I really wanted to get this to you by last week, but my computer went on the blink. Only now that I have it back, I realize that I could have just sat down, and written all this in longhand. Now why didn’t I think of that earlier?That’s the kind of thing that this chapter can do for its members: Make a group that can take a fresh look at what you are concerned with, and say, “Hey, why don’t you just do it this way?” And, “Have you thought about that?” So, the reason why this newsletter is later than planned is because I didn’t ask your advice. More fool me.
The ripples from the Gulf spread here, too: Ken Phifer, who was going to speak at the February 12 chapter meeting, got a call a couple of days before. His son was about to be shipped to Saudi Arabia, and the only way they could see one another before the departure was if Ken left early. That is not a circumstance any of us could look sour about.
Besides, the irrepressible Ed Wilson was found willing on short notice to fill Ken’s time slot. He did that with a speech on “Humanism as a Global Movement” which he gave in Budapest last summer. That worked out okay, because most of us weren’t there to hear it the first time.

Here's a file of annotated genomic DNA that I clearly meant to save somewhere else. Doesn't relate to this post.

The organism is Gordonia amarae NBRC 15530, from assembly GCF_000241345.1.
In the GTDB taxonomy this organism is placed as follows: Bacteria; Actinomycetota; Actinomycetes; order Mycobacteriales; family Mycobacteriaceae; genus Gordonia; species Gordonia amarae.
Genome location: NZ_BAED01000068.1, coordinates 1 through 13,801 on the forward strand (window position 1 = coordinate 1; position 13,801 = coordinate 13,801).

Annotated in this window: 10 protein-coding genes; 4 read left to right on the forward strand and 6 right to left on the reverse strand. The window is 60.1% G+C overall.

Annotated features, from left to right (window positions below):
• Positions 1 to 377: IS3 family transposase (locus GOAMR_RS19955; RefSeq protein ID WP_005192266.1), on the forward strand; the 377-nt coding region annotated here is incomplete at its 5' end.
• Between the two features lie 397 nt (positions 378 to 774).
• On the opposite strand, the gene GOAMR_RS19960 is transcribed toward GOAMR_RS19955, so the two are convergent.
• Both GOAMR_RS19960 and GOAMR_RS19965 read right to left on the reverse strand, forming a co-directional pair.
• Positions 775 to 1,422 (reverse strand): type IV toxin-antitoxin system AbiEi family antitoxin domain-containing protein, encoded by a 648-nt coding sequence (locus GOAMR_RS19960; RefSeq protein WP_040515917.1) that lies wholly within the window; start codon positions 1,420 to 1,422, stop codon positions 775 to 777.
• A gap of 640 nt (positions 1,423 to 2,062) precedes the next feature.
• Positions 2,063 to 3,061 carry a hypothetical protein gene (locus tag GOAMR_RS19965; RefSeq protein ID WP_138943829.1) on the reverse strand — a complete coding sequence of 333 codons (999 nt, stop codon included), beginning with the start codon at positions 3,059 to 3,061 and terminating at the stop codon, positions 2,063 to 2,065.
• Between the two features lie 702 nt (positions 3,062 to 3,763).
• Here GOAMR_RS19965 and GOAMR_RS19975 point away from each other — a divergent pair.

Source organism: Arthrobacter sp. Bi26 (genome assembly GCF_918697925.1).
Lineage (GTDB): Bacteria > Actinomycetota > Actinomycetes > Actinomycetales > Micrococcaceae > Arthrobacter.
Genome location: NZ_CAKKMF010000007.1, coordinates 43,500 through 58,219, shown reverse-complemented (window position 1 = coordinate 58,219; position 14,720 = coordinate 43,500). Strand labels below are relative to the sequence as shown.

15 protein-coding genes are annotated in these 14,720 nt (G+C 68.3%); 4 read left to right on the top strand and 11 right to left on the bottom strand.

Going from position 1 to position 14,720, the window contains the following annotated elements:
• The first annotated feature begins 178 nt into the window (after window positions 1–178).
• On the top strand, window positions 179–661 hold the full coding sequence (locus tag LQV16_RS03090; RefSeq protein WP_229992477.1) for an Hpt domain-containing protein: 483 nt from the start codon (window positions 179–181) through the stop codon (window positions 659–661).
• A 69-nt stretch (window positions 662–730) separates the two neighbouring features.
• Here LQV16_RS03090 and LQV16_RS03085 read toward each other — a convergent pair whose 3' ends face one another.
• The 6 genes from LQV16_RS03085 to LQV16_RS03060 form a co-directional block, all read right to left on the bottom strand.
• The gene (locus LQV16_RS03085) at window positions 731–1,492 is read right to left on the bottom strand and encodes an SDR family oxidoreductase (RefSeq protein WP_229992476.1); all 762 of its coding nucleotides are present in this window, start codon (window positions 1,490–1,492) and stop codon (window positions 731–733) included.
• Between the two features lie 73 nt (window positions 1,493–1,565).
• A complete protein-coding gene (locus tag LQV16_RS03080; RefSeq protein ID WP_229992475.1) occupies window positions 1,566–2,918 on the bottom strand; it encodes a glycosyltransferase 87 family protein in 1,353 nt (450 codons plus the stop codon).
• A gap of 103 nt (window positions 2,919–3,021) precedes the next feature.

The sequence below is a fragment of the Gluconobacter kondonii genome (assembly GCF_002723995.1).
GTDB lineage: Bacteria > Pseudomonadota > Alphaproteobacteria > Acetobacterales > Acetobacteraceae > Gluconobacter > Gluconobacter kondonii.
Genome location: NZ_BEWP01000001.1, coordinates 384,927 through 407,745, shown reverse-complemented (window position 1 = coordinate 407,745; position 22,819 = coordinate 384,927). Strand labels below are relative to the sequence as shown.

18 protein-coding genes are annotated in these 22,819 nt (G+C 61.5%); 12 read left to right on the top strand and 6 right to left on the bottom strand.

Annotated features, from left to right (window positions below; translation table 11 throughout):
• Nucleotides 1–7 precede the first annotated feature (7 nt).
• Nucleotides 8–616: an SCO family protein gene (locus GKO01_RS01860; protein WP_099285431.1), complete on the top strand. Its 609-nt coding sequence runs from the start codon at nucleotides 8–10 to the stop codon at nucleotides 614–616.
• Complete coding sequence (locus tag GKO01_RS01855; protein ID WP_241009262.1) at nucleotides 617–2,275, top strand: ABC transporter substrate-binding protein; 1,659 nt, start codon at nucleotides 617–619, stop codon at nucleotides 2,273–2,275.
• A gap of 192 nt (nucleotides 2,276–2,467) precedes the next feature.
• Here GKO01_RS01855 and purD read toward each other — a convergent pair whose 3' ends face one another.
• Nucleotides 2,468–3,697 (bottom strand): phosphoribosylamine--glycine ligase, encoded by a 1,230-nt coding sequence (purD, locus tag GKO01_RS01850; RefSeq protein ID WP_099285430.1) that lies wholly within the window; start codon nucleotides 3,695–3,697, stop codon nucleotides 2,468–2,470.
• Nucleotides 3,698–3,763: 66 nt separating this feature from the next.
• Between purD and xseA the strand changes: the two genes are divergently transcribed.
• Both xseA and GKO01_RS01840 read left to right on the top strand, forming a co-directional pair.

By the way, a home video of that speech is available; it is not as good as the real thing, but a reasonable facsimile thereof. If you express enough interest, it would also be possible to print the text in this newsletter.
After the speech and a question period, there was an organizational meeting, the minutes of which you will find below.
About the minutes: the chapter doesn’t have a secretary yet. Those present at the meeting agreed to have Anne Zeilstra report on it, even though that might introduce personal bias.
The instructions he received from the national AHA office include a fill-in-the-blanks form for minutes. Unless a more law-abiding secretary is found, this is the first and the last time that you’ll see that form: future minutes may reflect the informal atmosphere, and will relegate the formal jargon to a footnote.
Minutes: February 12, 1991
Minutes of the meeting of the membership of the Humanists of Utah, an unincorporated association in the State of Utah, duly held in Salt Lake City, Utah, on the twelfth day of February, 1991 at about 8.30 p.m.
There were present [name of each person present? Forget it: just like everyone else, I was too busy having a good time to make a list of who was there for Ed’s speech, and who left afterward. There were a good many people – AZ], being a quorum of the membership of this association.